Fiction: Afterlife Volume 3 (Chapter 14)

by Mike Monroe on December 11, 2017


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If you’ve never read Afterlife before, click here to go to the first chapter.

Afterlife is a sci fi/western action serial published every other week. Join us in a post-apocalyptic journey through a future where life has become little more than a struggle for survival. However, where there’s life, there’s always hope.

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Read the previous chapter here:

Afterlife, Volume 3, Chapter 13


Paul explores Denver with Aiyana.
General Rodriguez and Foxtrot help the villagers fight some IAO bandits.
Razor adjusts to life in the slave quarters in Iron Town and meets Jenny.

Find the Volume 3 Table of Contents page here.

View the Map here.

Check out Afterlife on Goodreads and don’t forget to rate it.


Afterlife, Volume 3, Chapter 14

It was early evening in Rose City as Della walked down the cobblestone street past quaint stores and restaurants.  Many of the buildings were timber framed with sandstone infill.  At a glance, Della suspected more real wood.  Where was it all coming from?  There were metal chairs in front of many of the restaurants, surrounded by metal tables, many covered with colorful mosaicked stones.  Laughing patrons were seated in many of the chairs, sipping coffee or wine and eating sandwiches and pastries.  Rose City was known for its culture and art, so after Della hit up the most interesting clothing store he could find, he planned on checking out one of the town’s famed art museums.  He had to get rid of his awful bandit clothes first and foremost, though.  A boutique with some lacy pink dresses in the front window caught his eye.  They were lacy pink but they had black leather belts and trim.  Right up his alley.  They had clothes for men, too, so he’d be able to kill two birds with one stone.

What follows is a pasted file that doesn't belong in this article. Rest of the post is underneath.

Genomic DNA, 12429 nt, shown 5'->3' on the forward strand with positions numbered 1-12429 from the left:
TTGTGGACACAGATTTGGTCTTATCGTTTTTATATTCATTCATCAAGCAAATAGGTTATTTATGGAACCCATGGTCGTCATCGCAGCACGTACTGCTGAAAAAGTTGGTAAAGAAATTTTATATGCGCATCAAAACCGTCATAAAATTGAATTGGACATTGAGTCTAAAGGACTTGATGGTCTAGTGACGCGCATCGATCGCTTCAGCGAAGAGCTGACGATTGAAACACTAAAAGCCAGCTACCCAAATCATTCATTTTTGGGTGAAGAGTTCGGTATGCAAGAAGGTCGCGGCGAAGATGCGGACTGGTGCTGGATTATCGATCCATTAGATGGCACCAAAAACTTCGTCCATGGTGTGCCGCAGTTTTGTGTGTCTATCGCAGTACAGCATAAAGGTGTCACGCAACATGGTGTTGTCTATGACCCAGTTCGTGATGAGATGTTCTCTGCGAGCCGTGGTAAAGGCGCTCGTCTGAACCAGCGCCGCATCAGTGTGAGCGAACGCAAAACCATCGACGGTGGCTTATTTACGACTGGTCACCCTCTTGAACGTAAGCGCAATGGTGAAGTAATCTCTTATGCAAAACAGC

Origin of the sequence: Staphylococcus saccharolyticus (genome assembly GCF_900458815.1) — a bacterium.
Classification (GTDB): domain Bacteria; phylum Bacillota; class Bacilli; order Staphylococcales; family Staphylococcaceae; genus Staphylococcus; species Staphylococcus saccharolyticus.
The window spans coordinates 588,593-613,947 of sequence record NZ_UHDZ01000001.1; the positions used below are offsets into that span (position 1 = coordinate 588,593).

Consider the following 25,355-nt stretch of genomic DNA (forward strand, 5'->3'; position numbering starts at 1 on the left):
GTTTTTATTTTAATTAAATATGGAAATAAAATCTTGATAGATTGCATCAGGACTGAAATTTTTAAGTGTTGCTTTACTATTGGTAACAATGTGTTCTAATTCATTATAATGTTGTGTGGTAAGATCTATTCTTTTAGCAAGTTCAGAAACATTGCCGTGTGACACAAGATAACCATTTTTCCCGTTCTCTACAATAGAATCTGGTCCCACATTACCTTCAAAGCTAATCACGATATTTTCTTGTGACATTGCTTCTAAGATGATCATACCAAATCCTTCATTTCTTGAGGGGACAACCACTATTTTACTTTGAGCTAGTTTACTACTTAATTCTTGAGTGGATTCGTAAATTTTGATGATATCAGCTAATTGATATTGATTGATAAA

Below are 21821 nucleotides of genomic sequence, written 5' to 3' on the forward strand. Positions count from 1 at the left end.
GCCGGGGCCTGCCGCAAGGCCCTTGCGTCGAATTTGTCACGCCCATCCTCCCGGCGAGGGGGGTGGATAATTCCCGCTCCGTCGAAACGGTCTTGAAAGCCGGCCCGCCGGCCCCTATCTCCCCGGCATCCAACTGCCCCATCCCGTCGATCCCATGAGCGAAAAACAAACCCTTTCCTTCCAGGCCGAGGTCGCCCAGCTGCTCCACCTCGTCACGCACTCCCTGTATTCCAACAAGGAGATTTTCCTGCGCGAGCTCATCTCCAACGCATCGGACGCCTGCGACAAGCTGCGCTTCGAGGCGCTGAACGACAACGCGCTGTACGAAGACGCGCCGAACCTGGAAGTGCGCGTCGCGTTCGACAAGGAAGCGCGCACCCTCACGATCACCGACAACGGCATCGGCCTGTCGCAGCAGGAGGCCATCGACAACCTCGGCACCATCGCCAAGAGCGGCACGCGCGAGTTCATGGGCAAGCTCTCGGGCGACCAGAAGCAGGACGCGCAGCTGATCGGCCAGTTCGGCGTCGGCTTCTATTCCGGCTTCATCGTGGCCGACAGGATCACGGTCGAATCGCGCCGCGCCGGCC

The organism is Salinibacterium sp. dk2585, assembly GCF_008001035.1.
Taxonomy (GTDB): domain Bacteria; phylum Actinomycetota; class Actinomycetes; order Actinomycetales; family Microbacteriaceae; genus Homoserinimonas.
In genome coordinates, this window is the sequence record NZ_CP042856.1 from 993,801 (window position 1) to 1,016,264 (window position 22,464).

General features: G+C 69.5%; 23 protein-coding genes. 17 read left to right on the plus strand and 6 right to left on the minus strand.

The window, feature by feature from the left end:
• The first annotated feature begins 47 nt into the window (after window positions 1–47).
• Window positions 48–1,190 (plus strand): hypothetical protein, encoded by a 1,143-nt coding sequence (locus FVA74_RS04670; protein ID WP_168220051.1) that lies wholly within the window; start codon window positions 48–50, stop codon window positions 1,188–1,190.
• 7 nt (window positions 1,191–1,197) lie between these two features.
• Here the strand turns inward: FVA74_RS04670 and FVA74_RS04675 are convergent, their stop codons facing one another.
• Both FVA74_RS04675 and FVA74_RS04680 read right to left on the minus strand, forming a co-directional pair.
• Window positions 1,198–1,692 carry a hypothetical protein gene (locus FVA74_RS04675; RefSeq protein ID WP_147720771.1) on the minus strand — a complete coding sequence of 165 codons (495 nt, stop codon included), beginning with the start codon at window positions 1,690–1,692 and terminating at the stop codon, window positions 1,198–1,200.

When Della entered the store, he was greeted by an android standing behind the counter.  Unlike the android that had been in the bookstore, this one was actually covered with synthetic skin.  It moved very smoothly, also.  It looked almost like a female human with pale skin, long brown hair, and green eyes.  She was wearing a flowery green and gold dress, but there was something off about the eyes and the mouth.  Everything was too perfect.  Her skin had no blemishes and her face was too symmetrical.  She looked like one of the androids dirty old men bought to fulfill their sexual pleasures.  And some people called Della a pervert.  Perhaps the owner of the store reprogrammed the sex android to do this work during the day so he wouldn’t have to pay someone else.  Or the owner could have been a woman.  Loneliness didn’t discriminate by gender.  Nor did patheticness.  “Can I help you?” she asked as Della entered.  Her voice was soft and breathy, almost a whisper.

Della smiled.  “No.  It’s all right.  I’ll find what I’m looking for myself.”

“Very well,” the android said, almost too politely.  “If you need help, let me know.  It really would be my pleasure.”  Such phrases were a dead giveaway.  She was most definitely a sex android.

“Sure thing,” Della said.  The dresses were hanging on one wall of the quaint store and the men’s clothes were on the other.  There were two dressing rooms in the back.  As Della looked over the dresses, he realized many of them were far more revealing than the front display had let on.  Such was the trend these days.  Sex sold, after all, and with the prominence of money in Rennock’s society and many of those which had come before, anything that didn’t sell wasn’t to be found.  There were see-through dresses and dresses with open areas to show breasts, butts, and crotches.  Such dresses would be accompanied by pasties and string bottoms, of course, unless the wearer was looking to get arrested.  In towns where the IAO had taken over, such laws had been scrapped all together, at least from what Della was hearing.  The more traditional dresses and suits were in the back near the dressing rooms, so Della chose to browse there.  He found a pink evening gown and a black suit with pink trim and a pink tie that were just what he was looking for, so he went back to one of the dressing rooms to try them on.